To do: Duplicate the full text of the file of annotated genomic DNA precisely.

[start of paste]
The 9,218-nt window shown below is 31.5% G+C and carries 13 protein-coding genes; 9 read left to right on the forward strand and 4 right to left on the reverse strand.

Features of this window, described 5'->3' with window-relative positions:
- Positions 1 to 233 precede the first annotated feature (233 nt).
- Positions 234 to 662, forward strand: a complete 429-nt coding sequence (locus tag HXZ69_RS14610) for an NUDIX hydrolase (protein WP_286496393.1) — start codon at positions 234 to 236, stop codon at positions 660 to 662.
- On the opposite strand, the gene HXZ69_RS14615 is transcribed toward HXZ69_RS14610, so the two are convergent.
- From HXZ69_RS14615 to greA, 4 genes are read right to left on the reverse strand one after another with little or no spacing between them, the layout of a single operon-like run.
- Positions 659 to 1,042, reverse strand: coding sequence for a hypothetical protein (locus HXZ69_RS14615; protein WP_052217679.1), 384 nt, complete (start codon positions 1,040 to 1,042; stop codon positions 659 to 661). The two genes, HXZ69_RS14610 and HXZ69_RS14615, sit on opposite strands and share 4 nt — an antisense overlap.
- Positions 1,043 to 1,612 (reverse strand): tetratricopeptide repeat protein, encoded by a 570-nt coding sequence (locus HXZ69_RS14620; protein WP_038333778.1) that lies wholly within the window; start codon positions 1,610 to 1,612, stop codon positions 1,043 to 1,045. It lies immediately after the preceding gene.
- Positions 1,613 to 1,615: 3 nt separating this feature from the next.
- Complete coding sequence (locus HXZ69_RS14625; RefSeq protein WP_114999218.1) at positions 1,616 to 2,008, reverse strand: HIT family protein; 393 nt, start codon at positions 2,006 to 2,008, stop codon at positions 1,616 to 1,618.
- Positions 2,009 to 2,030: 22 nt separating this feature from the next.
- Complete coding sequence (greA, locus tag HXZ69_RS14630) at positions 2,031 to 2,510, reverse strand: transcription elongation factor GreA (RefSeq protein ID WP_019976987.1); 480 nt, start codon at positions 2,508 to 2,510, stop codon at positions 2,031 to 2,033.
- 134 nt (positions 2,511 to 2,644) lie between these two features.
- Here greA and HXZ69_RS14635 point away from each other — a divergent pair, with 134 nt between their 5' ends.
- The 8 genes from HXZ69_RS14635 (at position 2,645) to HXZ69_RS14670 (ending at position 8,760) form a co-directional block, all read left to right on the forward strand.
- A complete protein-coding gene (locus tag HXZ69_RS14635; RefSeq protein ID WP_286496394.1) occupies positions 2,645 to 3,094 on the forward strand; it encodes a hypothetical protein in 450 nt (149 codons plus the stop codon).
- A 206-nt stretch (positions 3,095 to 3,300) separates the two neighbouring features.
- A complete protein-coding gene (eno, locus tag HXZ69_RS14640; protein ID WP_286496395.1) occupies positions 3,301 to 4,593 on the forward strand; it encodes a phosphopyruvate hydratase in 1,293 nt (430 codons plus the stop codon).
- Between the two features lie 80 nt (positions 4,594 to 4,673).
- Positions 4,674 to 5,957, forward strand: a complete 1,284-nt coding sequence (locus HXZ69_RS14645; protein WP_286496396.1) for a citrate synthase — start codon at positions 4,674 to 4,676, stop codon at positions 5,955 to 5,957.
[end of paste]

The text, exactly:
The 9,218-nt window shown below is 31.5% G+C and carries 13 protein-coding genes; 9 read left to right on the forward strand and 4 right to left on the reverse strand.

Features of this window, described 5'->3' with window-relative positions:
- Positions 1 to 233 precede the first annotated feature (233 nt).
- Positions 234 to 662, forward strand: a complete 429-nt coding sequence (locus tag HXZ69_RS14610) for an NUDIX hydrolase (protein WP_286496393.1) — start codon at positions 234 to 236, stop codon at positions 660 to 662.
- On the opposite strand, the gene HXZ69_RS14615 is transcribed toward HXZ69_RS14610, so the two are convergent.
- From HXZ69_RS14615 to greA, 4 genes are read right to left on the reverse strand one after another with little or no spacing between them, the layout of a single operon-like run.
- Positions 659 to 1,042, reverse strand: coding sequence for a hypothetical protein (locus HXZ69_RS14615; protein WP_052217679.1), 384 nt, complete (start codon positions 1,040 to 1,042; stop codon positions 659 to 661). The two genes, HXZ69_RS14610 and HXZ69_RS14615, sit on opposite strands and share 4 nt — an antisense overlap.
- Positions 1,043 to 1,612 (reverse strand): tetratricopeptide repeat protein, encoded by a 570-nt coding sequence (locus HXZ69_RS14620; protein WP_038333778.1) that lies wholly within the window; start codon positions 1,610 to 1,612, stop codon positions 1,043 to 1,045. It lies immediately after the preceding gene.
- Positions 1,613 to 1,615: 3 nt separating this feature from the next.
- Complete coding sequence (locus HXZ69_RS14625; RefSeq protein WP_114999218.1) at positions 1,616 to 2,008, reverse strand: HIT family protein; 393 nt, start codon at positions 2,006 to 2,008, stop codon at positions 1,616 to 1,618.
- Positions 2,009 to 2,030: 22 nt separating this feature from the next.
- Complete coding sequence (greA, locus tag HXZ69_RS14630) at positions 2,031 to 2,510, reverse strand: transcription elongation factor GreA (RefSeq protein ID WP_019976987.1); 480 nt, start codon at positions 2,508 to 2,510, stop codon at positions 2,031 to 2,033.
- 134 nt (positions 2,511 to 2,644) lie between these two features.
- Here greA and HXZ69_RS14635 point away from each other — a divergent pair, with 134 nt between their 5' ends.
- The 8 genes from HXZ69_RS14635 (at position 2,645) to HXZ69_RS14670 (ending at position 8,760) form a co-directional block, all read left to right on the forward strand.
- A complete protein-coding gene (locus tag HXZ69_RS14635; RefSeq protein ID WP_286496394.1) occupies positions 2,645 to 3,094 on the forward strand; it encodes a hypothetical protein in 450 nt (149 codons plus the stop codon).
- A 206-nt stretch (positions 3,095 to 3,300) separates the two neighbouring features.
- A complete protein-coding gene (eno, locus tag HXZ69_RS14640; protein ID WP_286496395.1) occupies positions 3,301 to 4,593 on the forward strand; it encodes a phosphopyruvate hydratase in 1,293 nt (430 codons plus the stop codon).
- Between the two features lie 80 nt (positions 4,594 to 4,673).
- Positions 4,674 to 5,957, forward strand: a complete 1,284-nt coding sequence (locus HXZ69_RS14645; protein WP_286496396.1) for a citrate synthase — start codon at positions 4,674 to 4,676, stop codon at positions 5,955 to 5,957.